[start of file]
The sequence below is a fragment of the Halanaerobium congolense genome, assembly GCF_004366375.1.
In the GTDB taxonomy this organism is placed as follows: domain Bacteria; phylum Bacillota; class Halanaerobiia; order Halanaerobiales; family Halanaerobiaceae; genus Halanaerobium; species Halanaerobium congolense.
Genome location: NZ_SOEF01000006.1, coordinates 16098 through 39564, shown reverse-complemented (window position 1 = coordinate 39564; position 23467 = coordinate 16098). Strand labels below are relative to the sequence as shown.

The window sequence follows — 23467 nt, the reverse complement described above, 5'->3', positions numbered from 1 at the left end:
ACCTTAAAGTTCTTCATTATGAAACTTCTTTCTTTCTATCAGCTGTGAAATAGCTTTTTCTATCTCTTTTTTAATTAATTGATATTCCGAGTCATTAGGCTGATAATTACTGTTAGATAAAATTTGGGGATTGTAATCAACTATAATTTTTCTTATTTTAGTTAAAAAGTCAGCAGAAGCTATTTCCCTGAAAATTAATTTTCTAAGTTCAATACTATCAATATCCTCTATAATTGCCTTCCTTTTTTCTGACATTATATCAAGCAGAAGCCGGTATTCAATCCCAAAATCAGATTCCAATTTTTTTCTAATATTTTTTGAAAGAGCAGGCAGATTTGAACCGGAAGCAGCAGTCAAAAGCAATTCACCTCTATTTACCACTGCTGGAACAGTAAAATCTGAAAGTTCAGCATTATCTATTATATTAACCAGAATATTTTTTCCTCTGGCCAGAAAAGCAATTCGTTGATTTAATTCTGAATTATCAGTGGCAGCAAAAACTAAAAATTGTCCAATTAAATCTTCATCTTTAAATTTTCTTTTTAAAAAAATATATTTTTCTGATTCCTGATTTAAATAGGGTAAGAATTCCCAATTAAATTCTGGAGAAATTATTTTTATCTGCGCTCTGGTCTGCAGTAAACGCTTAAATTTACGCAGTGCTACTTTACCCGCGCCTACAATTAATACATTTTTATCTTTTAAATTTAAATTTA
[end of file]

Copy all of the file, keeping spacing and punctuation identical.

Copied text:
The sequence below is a fragment of the Halanaerobium congolense genome, assembly GCF_004366375.1.
In the GTDB taxonomy this organism is placed as follows: domain Bacteria; phylum Bacillota; class Halanaerobiia; order Halanaerobiales; family Halanaerobiaceae; genus Halanaerobium; species Halanaerobium congolense.
Genome location: NZ_SOEF01000006.1, coordinates 16098 through 39564, shown reverse-complemented (window position 1 = coordinate 39564; position 23467 = coordinate 16098). Strand labels below are relative to the sequence as shown.

The window sequence follows — 23467 nt, the reverse complement described above, 5'->3', positions numbered from 1 at the left end:
ACCTTAAAGTTCTTCATTATGAAACTTCTTTCTTTCTATCAGCTGTGAAATAGCTTTTTCTATCTCTTTTTTAATTAATTGATATTCCGAGTCATTAGGCTGATAATTACTGTTAGATAAAATTTGGGGATTGTAATCAACTATAATTTTTCTTATTTTAGTTAAAAAGTCAGCAGAAGCTATTTCCCTGAAAATTAATTTTCTAAGTTCAATACTATCAATATCCTCTATAATTGCCTTCCTTTTTTCTGACATTATATCAAGCAGAAGCCGGTATTCAATCCCAAAATCAGATTCCAATTTTTTTCTAATATTTTTTGAAAGAGCAGGCAGATTTGAACCGGAAGCAGCAGTCAAAAGCAATTCACCTCTATTTACCACTGCTGGAACAGTAAAATCTGAAAGTTCAGCATTATCTATTATATTAACCAGAATATTTTTTCCTCTGGCCAGAAAAGCAATTCGTTGATTTAATTCTGAATTATCAGTGGCAGCAAAAACTAAAAATTGTCCAATTAAATCTTCATCTTTAAATTTTCTTTTTAAAAAAATATATTTTTCTGATTCCTGATTTAAATAGGGTAAGAATTCCCAATTAAATTCTGGAGAAATTATTTTTATCTGCGCTCTGGTCTGCAGTAAACGCTTAAATTTACGCAGTGCTACTTTACCCGCGCCTACAATTAATACATTTTTATCTTTTAAATTTAAATTTA